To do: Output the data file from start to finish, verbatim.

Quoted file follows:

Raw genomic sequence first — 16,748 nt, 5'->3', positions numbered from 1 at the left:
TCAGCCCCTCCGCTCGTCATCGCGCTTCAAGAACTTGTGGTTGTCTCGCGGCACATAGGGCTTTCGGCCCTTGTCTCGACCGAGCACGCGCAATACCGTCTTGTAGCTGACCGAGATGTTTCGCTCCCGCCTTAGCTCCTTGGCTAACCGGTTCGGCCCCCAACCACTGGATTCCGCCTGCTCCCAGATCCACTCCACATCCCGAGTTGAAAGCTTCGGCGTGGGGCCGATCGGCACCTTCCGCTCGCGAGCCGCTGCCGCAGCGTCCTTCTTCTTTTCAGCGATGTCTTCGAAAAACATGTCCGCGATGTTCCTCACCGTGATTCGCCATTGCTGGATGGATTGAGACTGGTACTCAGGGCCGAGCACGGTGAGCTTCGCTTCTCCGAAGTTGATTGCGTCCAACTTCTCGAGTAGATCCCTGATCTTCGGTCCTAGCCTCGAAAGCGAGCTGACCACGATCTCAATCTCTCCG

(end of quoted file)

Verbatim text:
Raw genomic sequence first — 16,748 nt, 5'->3', positions numbered from 1 at the left:
TCAGCCCCTCCGCTCGTCATCGCGCTTCAAGAACTTGTGGTTGTCTCGCGGCACATAGGGCTTTCGGCCCTTGTCTCGACCGAGCACGCGCAATACCGTCTTGTAGCTGACCGAGATGTTTCGCTCCCGCCTTAGCTCCTTGGCTAACCGGTTCGGCCCCCAACCACTGGATTCCGCCTGCTCCCAGATCCACTCCACATCCCGAGTTGAAAGCTTCGGCGTGGGGCCGATCGGCACCTTCCGCTCGCGAGCCGCTGCCGCAGCGTCCTTCTTCTTTTCAGCGATGTCTTCGAAAAACATGTCCGCGATGTTCCTCACCGTGATTCGCCATTGCTGGATGGATTGAGACTGGTACTCAGGGCCGAGCACGGTGAGCTTCGCTTCTCCGAAGTTGATTGCGTCCAACTTCTCGAGTAGATCCCTGATCTTCGGTCCTAGCCTCGAAAGCGAGCTGACCACGATCTCAATCTCTCCG